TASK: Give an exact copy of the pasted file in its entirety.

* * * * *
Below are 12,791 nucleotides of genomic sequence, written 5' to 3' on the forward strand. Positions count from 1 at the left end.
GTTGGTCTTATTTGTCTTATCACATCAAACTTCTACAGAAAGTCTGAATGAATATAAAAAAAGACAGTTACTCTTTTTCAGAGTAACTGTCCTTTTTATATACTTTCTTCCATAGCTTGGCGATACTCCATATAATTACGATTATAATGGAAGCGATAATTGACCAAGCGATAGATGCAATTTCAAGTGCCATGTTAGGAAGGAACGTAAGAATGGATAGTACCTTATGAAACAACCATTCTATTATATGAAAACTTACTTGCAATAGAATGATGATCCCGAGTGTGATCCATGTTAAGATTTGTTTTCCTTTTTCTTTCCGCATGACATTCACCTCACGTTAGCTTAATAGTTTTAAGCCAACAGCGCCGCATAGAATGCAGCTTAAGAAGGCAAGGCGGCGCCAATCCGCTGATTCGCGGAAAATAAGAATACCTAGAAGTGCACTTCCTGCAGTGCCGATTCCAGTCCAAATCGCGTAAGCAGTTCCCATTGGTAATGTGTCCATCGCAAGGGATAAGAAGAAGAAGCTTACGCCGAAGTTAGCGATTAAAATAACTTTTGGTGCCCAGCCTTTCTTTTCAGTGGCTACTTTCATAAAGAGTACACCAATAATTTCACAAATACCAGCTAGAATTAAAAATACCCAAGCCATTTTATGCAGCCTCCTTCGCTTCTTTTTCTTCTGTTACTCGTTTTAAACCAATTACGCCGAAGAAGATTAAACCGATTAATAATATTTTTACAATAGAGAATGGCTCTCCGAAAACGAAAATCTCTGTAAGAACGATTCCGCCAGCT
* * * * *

Below are 12,791 nucleotides of genomic sequence, written 5' to 3' on the forward strand. Positions count from 1 at the left end.
GTTGGTCTTATTTGTCTTATCACATCAAACTTCTACAGAAAGTCTGAATGAATATAAAAAAAGACAGTTACTCTTTTTCAGAGTAACTGTCCTTTTTATATACTTTCTTCCATAGCTTGGCGATACTCCATATAATTACGATTATAATGGAAGCGATAATTGACCAAGCGATAGATGCAATTTCAAGTGCCATGTTAGGAAGGAACGTAAGAATGGATAGTACCTTATGAAACAACCATTCTATTATATGAAAACTTACTTGCAATAGAATGATGATCCCGAGTGTGATCCATGTTAAGATTTGTTTTCCTTTTTCTTTCCGCATGACATTCACCTCACGTTAGCTTAATAGTTTTAAGCCAACAGCGCCGCATAGAATGCAGCTTAAGAAGGCAAGGCGGCGCCAATCCGCTGATTCGCGGAAAATAAGAATACCTAGAAGTGCACTTCCTGCAGTGCCGATTCCAGTCCAAATCGCGTAAGCAGTTCCCATTGGTAATGTGTCCATCGCAAGGGATAAGAAGAAGAAGCTTACGCCGAAGTTAGCGATTAAAATAACTTTTGGTGCCCAGCCTTTCTTTTCAGTGGCTACTTTCATAAAGAGTACACCAATAATTTCACAAATACCAGCTAGAATTAAAAATACCCAAGCCATTTTATGCAGCCTCCTTCGCTTCTTTTTCTTCTGTTACTCGTTTTAAACCAATTACGCCGAAGAAGATTAAACCGATTAATAATATTTTTACAATAGAGAATGGCTCTCCGAAAACGAAAATCTCTGTAAGAACGATTCCGCCAGCT